If you want to go fast, aero is important. If it wasn’t, would we put up with the drawbacks that come with it? Heavier bikes, stiffer ride, sketchy deep rims, stifling helmets? Free speed, indeed. But there are precious few products out there that deliver those advantages without the drawbacks, and of the ones we’ve been riding most recently, the MET Manta has become a favorite.

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MET is an Italian helmet maker that doesn’t have much name recognition in the U.S., so if you want to be the nth guy on the club ride in a Giro turn the page. If you want to go your own way, read on. The Manta is MET’s aero helmet, one you most likely saw on Mark Cavendish last summer as he stormed back to Tour de France sprint domination. Cavendish has always been one of the least powerful guys in the sprint ranks. He can’t match Greipel or Kittel for peak watts, so he’s always focused on aero technology to make the most of what he does produce. It obviously works.

The MET Manta drops 10 watts at 50 kilometers per hour. WorldTour sprints frequently hit 80 kilometers per hour, so the savings are magnified even more for Cavendish. Like other aero road helmets it has fewer vents to create smoother airflow across its surface, but the vents it does have are very well thought out. The top vent, surprisingly far back on the helmet, uses an airfoil design on its scoop to deliver maximum ventilation with minimum disturbance. The rear vents are huge, literally sucking air away form your head. It works. Next to the S-Works Evade, the Manta is the bestventilated aero helmet on the road.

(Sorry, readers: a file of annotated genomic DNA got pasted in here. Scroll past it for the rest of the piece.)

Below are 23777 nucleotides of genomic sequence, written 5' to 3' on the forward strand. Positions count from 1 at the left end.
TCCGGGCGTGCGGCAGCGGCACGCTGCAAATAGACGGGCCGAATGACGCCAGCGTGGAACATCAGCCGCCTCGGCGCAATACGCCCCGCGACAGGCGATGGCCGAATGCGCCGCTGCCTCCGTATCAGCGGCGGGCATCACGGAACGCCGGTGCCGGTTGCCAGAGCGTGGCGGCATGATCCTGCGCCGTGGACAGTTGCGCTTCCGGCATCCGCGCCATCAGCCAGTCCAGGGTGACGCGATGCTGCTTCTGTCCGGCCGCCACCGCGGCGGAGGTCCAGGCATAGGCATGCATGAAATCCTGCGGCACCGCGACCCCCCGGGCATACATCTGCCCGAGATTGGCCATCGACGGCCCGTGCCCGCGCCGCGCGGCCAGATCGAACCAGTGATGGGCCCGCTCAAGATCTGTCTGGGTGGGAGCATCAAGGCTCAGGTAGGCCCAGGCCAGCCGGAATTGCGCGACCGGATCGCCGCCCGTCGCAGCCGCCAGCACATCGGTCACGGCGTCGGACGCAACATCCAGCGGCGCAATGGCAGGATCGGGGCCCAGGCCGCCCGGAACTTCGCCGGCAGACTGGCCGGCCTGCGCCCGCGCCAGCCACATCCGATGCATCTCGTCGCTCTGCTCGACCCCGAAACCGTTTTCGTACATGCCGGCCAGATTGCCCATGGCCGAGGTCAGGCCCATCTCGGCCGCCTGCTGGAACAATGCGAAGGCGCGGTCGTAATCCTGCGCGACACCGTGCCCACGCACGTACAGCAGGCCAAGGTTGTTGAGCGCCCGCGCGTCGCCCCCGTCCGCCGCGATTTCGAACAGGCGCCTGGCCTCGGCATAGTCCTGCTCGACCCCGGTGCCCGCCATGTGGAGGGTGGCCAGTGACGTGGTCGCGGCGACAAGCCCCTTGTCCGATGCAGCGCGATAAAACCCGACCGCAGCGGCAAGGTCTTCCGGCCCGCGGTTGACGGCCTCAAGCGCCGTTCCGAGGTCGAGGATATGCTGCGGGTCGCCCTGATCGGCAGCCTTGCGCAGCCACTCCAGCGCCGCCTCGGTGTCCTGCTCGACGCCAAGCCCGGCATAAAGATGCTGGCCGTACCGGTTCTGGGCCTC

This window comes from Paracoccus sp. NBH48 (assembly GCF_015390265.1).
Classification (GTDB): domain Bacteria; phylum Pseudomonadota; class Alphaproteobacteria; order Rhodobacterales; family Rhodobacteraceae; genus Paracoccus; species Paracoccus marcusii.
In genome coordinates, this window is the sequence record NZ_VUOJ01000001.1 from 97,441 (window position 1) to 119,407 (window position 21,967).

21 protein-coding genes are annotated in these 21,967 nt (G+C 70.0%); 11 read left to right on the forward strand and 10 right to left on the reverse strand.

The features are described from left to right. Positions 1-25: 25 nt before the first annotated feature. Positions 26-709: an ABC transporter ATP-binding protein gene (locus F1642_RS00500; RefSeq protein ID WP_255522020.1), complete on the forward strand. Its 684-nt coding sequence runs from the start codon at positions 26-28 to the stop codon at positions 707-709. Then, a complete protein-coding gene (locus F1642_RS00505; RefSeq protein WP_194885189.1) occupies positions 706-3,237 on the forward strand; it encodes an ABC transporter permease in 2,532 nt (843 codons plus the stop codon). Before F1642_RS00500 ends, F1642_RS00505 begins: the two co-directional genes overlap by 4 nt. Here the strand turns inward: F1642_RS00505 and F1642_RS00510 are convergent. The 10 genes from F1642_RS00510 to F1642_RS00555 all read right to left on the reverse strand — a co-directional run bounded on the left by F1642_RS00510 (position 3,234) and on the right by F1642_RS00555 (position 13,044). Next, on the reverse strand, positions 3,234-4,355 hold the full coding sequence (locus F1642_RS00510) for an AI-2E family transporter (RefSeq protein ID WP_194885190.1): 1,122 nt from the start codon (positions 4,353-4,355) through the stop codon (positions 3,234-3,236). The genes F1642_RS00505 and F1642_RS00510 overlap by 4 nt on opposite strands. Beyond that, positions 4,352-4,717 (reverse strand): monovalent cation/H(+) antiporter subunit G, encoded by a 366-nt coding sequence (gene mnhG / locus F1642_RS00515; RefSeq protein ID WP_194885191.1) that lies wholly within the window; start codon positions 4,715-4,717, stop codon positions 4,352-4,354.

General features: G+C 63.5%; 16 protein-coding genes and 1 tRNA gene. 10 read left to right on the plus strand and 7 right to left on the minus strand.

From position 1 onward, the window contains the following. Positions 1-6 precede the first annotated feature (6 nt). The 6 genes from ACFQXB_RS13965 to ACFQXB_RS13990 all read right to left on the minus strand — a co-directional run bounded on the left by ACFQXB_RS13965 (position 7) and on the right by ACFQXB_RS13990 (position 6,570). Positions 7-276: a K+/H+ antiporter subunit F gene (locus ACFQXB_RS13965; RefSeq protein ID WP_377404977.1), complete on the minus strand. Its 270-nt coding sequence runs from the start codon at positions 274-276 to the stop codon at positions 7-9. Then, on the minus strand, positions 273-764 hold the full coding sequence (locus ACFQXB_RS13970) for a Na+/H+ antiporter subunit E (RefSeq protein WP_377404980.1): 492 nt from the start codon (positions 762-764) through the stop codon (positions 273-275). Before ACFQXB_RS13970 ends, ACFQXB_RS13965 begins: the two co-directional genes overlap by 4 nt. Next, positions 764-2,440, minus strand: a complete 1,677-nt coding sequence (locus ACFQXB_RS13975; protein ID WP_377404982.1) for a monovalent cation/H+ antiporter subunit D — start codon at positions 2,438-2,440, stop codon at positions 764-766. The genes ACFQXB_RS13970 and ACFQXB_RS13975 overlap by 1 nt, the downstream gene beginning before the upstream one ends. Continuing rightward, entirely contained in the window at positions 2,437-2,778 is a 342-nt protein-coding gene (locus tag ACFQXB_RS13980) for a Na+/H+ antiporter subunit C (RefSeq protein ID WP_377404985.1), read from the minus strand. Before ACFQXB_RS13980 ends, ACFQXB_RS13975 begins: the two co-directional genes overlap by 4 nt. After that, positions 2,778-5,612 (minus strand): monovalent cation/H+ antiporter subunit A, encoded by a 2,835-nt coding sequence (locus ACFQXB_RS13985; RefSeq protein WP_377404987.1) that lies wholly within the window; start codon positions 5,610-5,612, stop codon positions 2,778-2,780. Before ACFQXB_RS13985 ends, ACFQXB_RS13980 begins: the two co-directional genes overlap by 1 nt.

There has been no skimping on fit. With a full-featured fit system called Safe-T Advanced, the cradle can be adjusted in 2mm increments circumferentially and has four different vertical settings plus polyurethane padding for a secure, but comfortable fit. Amazingly, the fit system and limited venting don’t hurt on the scale—at 265 grams, this aero helmet is as light as many brand’s traditional road helmets.

The Manta even has accessories. MET makes small LED lights that affix to the helmet’s rear, and a special optional gel pad can be used up front for even more comfort. It won’t crush, smell or soak up sweat like a foam pad and it’s designed to channel sweat away form your eyes.

The speed offered by the MET Manta isn’t free: it costs $230; but it’s free of the sacrifices other aero helmets require. 265g (MD), $230; met-helmets.com